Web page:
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Chris O'Donnell did not go all the way to West Seneca for an exercise class for older people because she was overweight.

She went because she was mad at her husband.

For the second time, he'd made an excuse to get out of exercising with her for half an hour at the senior center close to their home in Lackawanna. In the car by herself, she fumed. A drive would make her feel better.

She remembered seeing a health-insurance flier offering a free membership at the YMCA and the offer for hourlong exercise classes geared toward older people. Seventeen minutes later, she was there.

"In the pit of my stomach I was scared to death about doing this on my own," she said, describing how she felt two years ago when she was 67 and signed up for the class. "I closed my eyes, and I took it. I took it for all it was worth."

Over 3,500 Independent Health clients in Western New York have signed up for the same program as O'Donnell. The "SilverSneakers" program is Independent Health's offer of free membership and exercise classes at 18 Western New York clubs. The program is one example of an effort to get older people to do what national health experts say they should: fight the nation's obesity epidemic, stave off disease and wind up with the boost of confidence that comes with strong muscles.

"Many of the things we attribute to aging are due to physical inactivity, not aging," said Barry Franklin, past president of the American College of Sports Medicine and director of cardiac rehabilitation at Michigan's William Beaumont Hospital.

Unexercised muscles disappear more quickly in sedentary people, who start to have trouble getting out of chairs or into a bath.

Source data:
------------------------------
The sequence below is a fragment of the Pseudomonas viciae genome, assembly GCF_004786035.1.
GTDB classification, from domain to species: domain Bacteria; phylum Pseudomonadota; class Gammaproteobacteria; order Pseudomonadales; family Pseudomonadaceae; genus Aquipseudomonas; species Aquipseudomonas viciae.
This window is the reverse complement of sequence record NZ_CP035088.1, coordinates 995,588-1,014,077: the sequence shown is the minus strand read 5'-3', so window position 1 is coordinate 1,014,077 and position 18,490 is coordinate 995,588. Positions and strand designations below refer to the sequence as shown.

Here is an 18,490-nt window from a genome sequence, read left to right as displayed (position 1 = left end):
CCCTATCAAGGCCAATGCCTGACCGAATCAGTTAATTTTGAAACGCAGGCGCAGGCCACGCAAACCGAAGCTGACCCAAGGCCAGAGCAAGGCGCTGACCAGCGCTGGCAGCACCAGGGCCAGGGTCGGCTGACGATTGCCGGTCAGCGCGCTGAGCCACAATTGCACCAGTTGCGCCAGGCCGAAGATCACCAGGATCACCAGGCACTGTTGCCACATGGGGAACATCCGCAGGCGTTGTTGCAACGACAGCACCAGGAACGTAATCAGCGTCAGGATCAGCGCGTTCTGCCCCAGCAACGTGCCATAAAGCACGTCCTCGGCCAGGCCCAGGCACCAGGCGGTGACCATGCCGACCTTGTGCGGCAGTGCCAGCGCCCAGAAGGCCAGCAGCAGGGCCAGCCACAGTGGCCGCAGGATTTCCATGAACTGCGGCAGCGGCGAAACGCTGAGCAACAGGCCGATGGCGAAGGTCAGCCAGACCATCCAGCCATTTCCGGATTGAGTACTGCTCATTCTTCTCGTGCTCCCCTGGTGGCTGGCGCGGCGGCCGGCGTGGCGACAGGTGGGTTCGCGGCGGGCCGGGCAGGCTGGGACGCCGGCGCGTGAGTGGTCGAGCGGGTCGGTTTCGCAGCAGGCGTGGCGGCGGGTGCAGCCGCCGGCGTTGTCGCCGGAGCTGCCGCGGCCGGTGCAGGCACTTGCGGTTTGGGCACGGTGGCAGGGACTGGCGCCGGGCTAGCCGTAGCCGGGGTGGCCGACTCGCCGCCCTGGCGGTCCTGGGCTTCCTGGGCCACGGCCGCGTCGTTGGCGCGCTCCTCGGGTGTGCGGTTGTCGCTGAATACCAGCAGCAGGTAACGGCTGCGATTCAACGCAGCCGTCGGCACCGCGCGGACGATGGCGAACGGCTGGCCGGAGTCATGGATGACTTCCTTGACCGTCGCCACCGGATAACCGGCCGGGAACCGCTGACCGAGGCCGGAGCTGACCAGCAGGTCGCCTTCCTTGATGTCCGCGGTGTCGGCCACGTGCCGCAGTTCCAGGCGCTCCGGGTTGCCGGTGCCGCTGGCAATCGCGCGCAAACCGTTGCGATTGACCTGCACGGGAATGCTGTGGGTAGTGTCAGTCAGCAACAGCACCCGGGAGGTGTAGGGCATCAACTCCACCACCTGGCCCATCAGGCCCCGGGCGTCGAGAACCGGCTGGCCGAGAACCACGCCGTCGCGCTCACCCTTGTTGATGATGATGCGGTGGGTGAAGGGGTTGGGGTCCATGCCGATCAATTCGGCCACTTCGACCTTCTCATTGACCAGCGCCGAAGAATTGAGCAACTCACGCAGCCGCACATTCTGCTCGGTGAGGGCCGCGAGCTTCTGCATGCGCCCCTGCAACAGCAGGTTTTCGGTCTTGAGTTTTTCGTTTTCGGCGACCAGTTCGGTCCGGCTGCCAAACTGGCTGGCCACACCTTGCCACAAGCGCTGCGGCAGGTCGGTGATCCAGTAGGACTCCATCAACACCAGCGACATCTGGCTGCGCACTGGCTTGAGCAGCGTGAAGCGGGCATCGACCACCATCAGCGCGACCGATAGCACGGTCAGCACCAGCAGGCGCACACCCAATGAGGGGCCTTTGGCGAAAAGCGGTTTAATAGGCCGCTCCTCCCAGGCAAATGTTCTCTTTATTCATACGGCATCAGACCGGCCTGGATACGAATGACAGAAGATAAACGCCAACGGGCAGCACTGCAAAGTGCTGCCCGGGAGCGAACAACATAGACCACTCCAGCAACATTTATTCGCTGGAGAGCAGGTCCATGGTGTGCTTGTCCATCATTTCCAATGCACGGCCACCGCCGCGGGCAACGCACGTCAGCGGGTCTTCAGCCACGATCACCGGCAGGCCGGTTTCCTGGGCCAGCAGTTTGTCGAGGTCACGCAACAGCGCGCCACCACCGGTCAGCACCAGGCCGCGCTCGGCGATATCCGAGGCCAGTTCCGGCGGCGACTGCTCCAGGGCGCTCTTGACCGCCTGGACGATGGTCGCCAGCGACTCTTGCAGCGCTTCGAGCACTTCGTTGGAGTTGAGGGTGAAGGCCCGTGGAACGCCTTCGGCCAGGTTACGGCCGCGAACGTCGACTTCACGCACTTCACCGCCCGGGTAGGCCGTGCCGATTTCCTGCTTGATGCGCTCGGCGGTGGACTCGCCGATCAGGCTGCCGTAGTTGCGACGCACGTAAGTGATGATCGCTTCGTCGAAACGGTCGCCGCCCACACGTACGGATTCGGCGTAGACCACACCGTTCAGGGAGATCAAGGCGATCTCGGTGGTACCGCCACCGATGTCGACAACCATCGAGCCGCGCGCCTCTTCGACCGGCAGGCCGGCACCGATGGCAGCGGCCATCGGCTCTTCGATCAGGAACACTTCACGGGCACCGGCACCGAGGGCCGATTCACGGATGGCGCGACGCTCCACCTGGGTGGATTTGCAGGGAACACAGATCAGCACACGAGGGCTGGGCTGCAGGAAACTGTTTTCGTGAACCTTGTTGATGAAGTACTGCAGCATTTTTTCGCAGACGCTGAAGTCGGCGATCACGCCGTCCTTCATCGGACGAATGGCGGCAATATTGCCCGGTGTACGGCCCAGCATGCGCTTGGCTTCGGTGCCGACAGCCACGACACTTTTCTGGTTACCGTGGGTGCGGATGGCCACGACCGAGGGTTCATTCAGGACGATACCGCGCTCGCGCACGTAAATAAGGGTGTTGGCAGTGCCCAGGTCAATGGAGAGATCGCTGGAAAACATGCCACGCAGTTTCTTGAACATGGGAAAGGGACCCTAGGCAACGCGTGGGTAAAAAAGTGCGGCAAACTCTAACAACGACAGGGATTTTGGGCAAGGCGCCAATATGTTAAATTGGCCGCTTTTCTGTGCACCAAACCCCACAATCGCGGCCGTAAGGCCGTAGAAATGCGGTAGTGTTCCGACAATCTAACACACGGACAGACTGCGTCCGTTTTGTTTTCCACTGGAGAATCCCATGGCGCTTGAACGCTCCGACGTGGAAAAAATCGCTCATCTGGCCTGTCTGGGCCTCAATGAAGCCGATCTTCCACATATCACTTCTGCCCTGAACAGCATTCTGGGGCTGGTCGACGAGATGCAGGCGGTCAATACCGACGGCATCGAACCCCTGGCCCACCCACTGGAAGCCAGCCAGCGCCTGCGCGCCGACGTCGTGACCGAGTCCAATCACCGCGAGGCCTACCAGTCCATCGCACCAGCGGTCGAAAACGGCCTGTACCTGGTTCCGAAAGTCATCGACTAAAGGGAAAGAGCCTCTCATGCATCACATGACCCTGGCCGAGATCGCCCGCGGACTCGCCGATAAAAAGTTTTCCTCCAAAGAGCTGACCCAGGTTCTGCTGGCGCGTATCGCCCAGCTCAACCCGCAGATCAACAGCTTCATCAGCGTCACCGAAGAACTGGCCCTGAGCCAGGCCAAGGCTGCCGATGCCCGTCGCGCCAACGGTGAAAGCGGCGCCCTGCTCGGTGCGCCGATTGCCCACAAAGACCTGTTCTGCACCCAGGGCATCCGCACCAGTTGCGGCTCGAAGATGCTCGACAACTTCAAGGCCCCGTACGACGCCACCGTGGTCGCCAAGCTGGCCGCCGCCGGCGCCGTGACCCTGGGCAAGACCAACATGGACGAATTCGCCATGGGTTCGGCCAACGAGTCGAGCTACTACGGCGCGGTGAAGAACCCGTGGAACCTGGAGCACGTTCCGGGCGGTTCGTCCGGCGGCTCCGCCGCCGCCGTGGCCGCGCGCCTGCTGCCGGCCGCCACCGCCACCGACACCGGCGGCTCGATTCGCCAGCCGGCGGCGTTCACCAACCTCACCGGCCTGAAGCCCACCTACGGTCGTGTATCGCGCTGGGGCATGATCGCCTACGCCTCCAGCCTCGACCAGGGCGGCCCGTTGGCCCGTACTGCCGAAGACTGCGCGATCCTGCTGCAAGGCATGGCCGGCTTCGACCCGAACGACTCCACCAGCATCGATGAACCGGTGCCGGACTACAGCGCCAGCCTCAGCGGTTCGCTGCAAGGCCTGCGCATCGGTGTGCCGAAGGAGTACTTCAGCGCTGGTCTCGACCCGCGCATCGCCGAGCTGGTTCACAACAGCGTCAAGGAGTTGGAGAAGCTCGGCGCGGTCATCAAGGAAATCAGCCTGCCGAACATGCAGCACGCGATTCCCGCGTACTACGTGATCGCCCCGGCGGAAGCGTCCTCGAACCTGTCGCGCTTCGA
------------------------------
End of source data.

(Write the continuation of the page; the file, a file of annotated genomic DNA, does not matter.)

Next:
Yet small change can be big. It takes six weeks to establish a habit, such as a brisk walk for a half-hour. Do that three or four days a week, and that increases aerobic fitness and oxygen-fueled energy by 20 percent.

"We can reduce the aging process by 15 to 20 years," Franklin said. "So that's why it's important. So that's what they're doing in your area. That's where it's at."

When O'Donnell began the Y exercise classes that involve bouncing balls and sitting in a chair to pull elastic bands, she was starting to feel old. To get up stairs, she held the handrail. She got winded easily. And, once a month, she got her back adjusted to feel better.

Two years of a three-times-a-week exercise class regimen went by. She hasn't been to the chiropractor in a year and a half. ("I love him. I just don't need him anymore.") Thirty pounds fell away.

"I was flabbergasted when I got on the scale," said O'Donnell, who'd weighed 185 pounds for 25 years. "I should have started when I was 40."

'The Fountain of Youth'

Since she began, the class she takes three times a week has doubled in size to a gym full of 60 or 70 who do slow-paced aerobics. Unlike regular exercise classes, usually dominated by women, a little more than half these classes are male.

For the people wearing sweat shirts and marching with water bottles on the floor beside them, the experience works as a kind of fountain-of-youth elixir. At the end of a Thursday morning class some explained.

After two years of this, Marge Dowling feels younger. She laughed, refusing to reveal any specific details about her age, which was somewhere above 65. "When I'm working, I miss it terribly," said Dowling who works at a school sometimes.